I'm in a holding pattern for the moment.  I've given my comments about my publishing contract to the publisher and now I'm waiting to see the revisions.  In the meantime, I've been making progress on Book 3.  That work has been slow but steady.  The story is now turning to the main conflict and resolution so there's good stuff ahead it's just sometimes it is hard to find the right path to it.

And in the meantime, I've been giving a lot of thought to Book 2 and my entire fantasy series.  I need to make sure that Book 2 is as good, or better, than Book 1 and I'm not sure that is so.  At the same time, I've been reviewing the plot of Book 4 and found some issues with it.  I'm trying to sort them out on at a high level but so far, I'm stuck.  That's not a real concern.  Handling plots is nothing new to me.

Originally, the end of Book 4 was going to be an extended chase scene.  But I sorta did that in Book 1 and there are logistically problems with that approach.  So if I don't so that, I could have the characters find information they need to follow up on to achieve their goal.  So could have one of the characters use magic to point the way.  I'm still ruminating on these options.

Clearly I won't need to make a decision on this any time soon.  I expect to work on Book 3 through March (hopefully the draft will be complete by then) and see what revisions the publisher may want on Book 1.  Once all the revisions are complete, I can begin polishing Book 2 and getting it ready to go out into the world.  That should fill this year.  So I might start work on Book 4 next year.  It is really hard to say.  We'll see.  Whenever I start, I will nail down the plot then.

Other than that, I entered a short story in a writing contest and I have some poems being published next week I believe.

Time now to roll up sleeves and see what kind of mischief I can get into today.  Sometimes I think that if my characters were people, they'd really hate me.  I complicate their lives so.

Monday, February 6, 2012

I Need a Crystal Ball

Occasionally I reach points in my life where I need a crystal ball to see if a given decision will turn out well.  That was true when I bought my house, when I got married, and when I start a new job.  In all these cases, I just want a glimpse of the future for reassurance, to know I'm on the right path, and to get a heads up about problems so I can deal with them.  Of course, that never happens and 95% of the things that could go wrong often don't; instead I get tripped up by the things I'm wasn't expecting, which argues for that quick glance with the crystal ball.

But now I've reach such a point again.  The question this time is this:  Do I sign the publishing contract presented to me?  I'm thinking yes, but I've not decided for certain.  Not yet.  I will soon so let's go over the pros and cons.

If I don't sign, I go back to the world of self-publishing and hope someone takes notice of me.  I can continue to submit my work for publication with other small presses, but if I'm going to do that, why not just take the deal in my hand?

A writer friend of mine argues that the whole tend of publishing is going to the self-publishing model, that small presses are irrelevant, and that this is good because I keep my rights with me and receive more of the share of the revenue.  My response is what revenue?  I've got lots of folks who have done free downloads of the samples but no one has purchased a copy of anything for months.  So people are interested but they have not purchased anything.  And they are not likely to if they've got a big pile of material to read.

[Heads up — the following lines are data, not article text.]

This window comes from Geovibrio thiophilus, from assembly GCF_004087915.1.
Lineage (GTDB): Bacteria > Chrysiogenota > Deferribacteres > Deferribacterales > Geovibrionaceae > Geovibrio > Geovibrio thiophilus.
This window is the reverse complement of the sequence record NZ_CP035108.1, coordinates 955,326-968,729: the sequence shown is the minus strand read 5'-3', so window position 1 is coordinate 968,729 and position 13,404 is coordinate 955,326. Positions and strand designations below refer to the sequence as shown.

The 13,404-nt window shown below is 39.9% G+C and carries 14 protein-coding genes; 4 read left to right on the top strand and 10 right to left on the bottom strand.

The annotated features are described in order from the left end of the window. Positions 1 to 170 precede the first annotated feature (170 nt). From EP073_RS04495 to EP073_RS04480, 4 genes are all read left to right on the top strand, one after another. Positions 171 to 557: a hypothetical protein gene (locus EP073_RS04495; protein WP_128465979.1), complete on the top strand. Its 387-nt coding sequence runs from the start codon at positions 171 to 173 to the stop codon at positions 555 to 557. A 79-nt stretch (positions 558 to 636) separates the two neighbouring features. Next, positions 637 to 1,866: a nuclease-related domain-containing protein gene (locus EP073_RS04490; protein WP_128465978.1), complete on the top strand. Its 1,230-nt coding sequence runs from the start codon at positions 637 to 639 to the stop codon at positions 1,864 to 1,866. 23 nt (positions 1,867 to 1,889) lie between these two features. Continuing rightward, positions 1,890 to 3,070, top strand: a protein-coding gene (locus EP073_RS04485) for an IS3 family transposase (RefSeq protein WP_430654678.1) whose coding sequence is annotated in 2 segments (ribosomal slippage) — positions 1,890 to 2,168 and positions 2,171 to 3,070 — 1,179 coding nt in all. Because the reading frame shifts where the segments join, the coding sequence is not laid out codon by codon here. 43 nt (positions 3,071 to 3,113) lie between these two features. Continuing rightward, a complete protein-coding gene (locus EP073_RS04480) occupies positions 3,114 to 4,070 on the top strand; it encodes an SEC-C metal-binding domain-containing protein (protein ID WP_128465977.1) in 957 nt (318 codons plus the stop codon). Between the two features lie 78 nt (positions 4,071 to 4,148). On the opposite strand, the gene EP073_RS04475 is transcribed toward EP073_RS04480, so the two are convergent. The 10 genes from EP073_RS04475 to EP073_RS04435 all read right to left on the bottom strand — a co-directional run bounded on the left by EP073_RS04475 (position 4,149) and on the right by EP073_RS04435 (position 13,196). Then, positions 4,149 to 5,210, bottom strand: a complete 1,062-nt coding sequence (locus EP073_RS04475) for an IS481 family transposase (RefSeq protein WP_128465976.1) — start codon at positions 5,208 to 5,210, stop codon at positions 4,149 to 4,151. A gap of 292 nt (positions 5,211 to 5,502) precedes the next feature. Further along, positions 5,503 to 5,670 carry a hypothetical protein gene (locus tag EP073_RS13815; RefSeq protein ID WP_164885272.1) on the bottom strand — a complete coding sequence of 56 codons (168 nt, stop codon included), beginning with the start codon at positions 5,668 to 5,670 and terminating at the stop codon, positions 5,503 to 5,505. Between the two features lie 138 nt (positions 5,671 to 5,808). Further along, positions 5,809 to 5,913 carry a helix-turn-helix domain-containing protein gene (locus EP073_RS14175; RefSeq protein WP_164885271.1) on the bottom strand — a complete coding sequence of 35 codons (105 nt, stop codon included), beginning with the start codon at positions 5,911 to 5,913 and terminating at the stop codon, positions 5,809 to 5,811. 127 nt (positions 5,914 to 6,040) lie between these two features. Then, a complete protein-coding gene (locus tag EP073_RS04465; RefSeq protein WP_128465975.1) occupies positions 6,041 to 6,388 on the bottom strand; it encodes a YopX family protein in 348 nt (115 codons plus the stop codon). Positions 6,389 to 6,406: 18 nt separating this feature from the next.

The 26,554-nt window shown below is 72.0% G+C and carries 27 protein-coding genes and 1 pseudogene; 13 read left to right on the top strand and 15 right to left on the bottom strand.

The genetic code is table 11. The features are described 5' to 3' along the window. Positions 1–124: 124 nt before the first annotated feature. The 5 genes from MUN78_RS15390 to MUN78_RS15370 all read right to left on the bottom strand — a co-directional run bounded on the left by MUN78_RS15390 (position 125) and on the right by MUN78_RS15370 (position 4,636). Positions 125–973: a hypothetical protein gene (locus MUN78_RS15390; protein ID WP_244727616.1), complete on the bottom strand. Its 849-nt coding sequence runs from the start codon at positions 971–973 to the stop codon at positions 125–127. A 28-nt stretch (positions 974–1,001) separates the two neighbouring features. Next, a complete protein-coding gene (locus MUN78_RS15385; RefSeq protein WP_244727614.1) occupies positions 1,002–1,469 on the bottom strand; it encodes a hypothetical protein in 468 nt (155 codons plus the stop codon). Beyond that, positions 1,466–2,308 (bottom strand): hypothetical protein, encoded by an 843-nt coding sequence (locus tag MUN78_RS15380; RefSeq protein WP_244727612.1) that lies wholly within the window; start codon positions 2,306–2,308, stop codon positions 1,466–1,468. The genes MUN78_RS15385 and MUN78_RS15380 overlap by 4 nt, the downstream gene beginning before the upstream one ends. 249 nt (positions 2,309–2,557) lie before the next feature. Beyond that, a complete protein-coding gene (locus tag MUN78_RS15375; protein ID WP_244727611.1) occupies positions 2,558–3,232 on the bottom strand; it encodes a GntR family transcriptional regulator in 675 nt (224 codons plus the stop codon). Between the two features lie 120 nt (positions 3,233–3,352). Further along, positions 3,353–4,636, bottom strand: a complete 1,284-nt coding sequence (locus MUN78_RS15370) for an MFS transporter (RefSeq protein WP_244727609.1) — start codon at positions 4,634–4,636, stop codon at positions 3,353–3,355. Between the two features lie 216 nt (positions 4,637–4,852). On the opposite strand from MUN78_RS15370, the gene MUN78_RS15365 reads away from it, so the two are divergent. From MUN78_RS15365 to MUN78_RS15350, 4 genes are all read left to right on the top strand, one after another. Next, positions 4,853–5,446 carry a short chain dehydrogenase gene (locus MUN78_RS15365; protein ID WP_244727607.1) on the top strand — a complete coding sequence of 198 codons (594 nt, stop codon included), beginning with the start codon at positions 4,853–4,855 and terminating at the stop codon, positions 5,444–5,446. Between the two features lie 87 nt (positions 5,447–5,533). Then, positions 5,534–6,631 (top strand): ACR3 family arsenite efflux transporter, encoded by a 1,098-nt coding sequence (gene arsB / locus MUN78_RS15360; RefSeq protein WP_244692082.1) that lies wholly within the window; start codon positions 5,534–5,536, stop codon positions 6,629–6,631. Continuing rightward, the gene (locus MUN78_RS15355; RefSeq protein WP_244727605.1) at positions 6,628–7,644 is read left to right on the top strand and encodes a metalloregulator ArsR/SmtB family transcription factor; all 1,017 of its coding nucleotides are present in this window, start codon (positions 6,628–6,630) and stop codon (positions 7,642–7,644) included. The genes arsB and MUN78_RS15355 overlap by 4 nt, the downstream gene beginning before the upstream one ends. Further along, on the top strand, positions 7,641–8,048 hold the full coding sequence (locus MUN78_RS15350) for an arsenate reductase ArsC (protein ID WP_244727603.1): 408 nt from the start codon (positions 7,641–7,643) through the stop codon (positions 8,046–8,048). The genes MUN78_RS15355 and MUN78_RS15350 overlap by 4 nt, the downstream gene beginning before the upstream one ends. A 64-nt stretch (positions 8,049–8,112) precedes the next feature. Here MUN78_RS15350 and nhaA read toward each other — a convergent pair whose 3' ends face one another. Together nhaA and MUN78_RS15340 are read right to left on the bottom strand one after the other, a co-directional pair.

I would also argue that small presses are not irrelevant.  They can help with book signings, ads, and artwork (all of which I need help with).  More importantly, depending on the small press, they can help create versions of the story in foreign languages or for the blind; a large print version, an audio book, and other versions of the story are also possible.  Without the small press, there is no way I could do all that unless I stop writing, which I don't want to do.  And in fact, because they do all that, I can keep writing and finish the next books in the series.

But that doesn't mean I shouldn't be careful here.  I don't really know the publisher who has offered me a deal and if I make a mistake here I will regret it for a very long time.  So I will be showing the agreement to a lawyer to see what he will charge and (assuming I can afford it) to have certain legal questions answered.

All this would be unnecessary, of course, if I could just get that friggin crystal ball.  But that's not going to happen so I will just do the best I can and hope I make the right decision.  Wish me luck.  I'm going to need it, I think.

Friday, February 3, 2012

Going Off Course

Does this happen you: you have an idea for a scene, some dialogue, a blog post.  You know how it will go; you run it through your mind repeatedly to be sure.  Then you sit down to capture and it come out completely different from your original idea.

This happens to me a lot.  I can ideas while sleeping or half awake and by the time I write them down I'm way off course.  I assume that's the nature of writing, that in my half conscious state I fail to fully take into account all sides or views and when I do changes are inevitable.

I guess this is one more sign that we live in an imperfect world and it is too bad because very often the original idea is awesome, get not feasible in the context I am using it.

I suppose I could change the context; that would give me even more to write, however, and I'm full up at the moment.

Hell, I can bare get this post written before dashing off to something else.

Friday are like that often; it's as if the week were saving up all its tasks and then at the end of the week dumps them all on me to complete all at once.

Oh well.  Gotta go.  Keep writing everyone.